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Chris Reed | Work-Life

Landscape Lecture Series
Isabella Stewart Gardner Museum
September 8, 2016

City Deck is part of a redevelopment project along Fox River in Green Bay, Wisconsin. Photo: Mike Roemer

Stoss, a landscape architecture firm, was born 15 years ago. So was founder Chris Reed’s eldest son, a fact that Reed employed to reflect on his work and life. Speaking in Calderwood Hall, Reed offered a thoughtful perspective on landscape architecture that was founded on his passion for landscape urbanism, ecology, and research. He effectively drew parallels between his teenage son at home and his teenage practice at work, both in awkward stages of morphology between youthful exuberance and a more serious adulthood.

By integrating a keen sense of humor into the presentation, Reed grounded his talk in a way that underscored that work is life and can be fun. His projects span a wide range, from the speculative and “a bit over the top” (LA Freeway) to built landscapes that improve quality of life and beckon people to engage with one another, a rarity in the denuded landscapes of our urban environments. Case in point: Green Bay, Wisconsin, where his project, City Deck, was intended to be — and has become — the front porch of the city. He was also retained to assist with the design and programming of the retail storefronts abutting the site. And, as he said, “The confluence of activity and design has created a vibrant public open space that supports social equity in the city.”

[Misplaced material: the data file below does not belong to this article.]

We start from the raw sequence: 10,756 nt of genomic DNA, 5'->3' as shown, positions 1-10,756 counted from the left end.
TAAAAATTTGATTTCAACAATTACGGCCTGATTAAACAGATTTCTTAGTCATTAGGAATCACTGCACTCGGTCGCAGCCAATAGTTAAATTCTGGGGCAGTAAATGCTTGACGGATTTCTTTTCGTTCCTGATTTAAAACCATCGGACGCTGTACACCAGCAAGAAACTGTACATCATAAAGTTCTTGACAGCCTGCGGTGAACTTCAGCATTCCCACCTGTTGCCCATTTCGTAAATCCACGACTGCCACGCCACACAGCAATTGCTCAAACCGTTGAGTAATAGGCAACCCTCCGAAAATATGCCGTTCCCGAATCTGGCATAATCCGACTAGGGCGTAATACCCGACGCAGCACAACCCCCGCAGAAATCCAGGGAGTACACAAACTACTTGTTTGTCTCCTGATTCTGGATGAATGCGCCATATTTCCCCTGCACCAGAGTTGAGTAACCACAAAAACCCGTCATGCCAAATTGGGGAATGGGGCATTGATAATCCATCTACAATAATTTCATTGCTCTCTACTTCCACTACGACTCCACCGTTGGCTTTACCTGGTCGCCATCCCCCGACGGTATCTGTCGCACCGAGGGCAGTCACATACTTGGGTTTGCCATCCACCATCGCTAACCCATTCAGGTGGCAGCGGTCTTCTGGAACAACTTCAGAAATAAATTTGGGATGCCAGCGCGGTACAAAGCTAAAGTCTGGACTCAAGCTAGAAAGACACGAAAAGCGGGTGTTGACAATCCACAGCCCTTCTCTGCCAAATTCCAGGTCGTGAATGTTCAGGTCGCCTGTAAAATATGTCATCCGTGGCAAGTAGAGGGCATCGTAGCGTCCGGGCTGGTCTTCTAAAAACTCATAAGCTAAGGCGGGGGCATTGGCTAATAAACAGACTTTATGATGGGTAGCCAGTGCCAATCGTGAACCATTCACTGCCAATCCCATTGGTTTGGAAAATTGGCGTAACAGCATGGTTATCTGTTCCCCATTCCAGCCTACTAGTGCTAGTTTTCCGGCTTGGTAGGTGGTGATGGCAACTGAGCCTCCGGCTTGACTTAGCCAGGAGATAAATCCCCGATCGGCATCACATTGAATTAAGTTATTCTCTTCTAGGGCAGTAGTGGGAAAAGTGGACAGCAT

Reed reminded the audience of Frederick Law Olmsted’s trans-
formative interdisciplinary work at the turn of the 19th century, urging fellow landscape architects to renew their role in reshaping cities to overcome social inequity, climate change, and rapid urbanization. Civic leaders, he said, are investing in physical and social infrastructure by reclaiming forgotten real estate and supporting the idea that landscape should, can, and will play a more prominent and formative role in our vibrant public spaces.

Reed’s interest in creating operative, living, vibrant landscapes reminded me of Abraham Lincoln’s directive, “Whatever you are, be a good one.” As he steers his developing practice through growth spurts and the dating scene (by teaming with oma on Kentucky’s West Louisville Food Port), he seems poised to be a role model for landscape architecture leadership in the reimagination of our cities. ■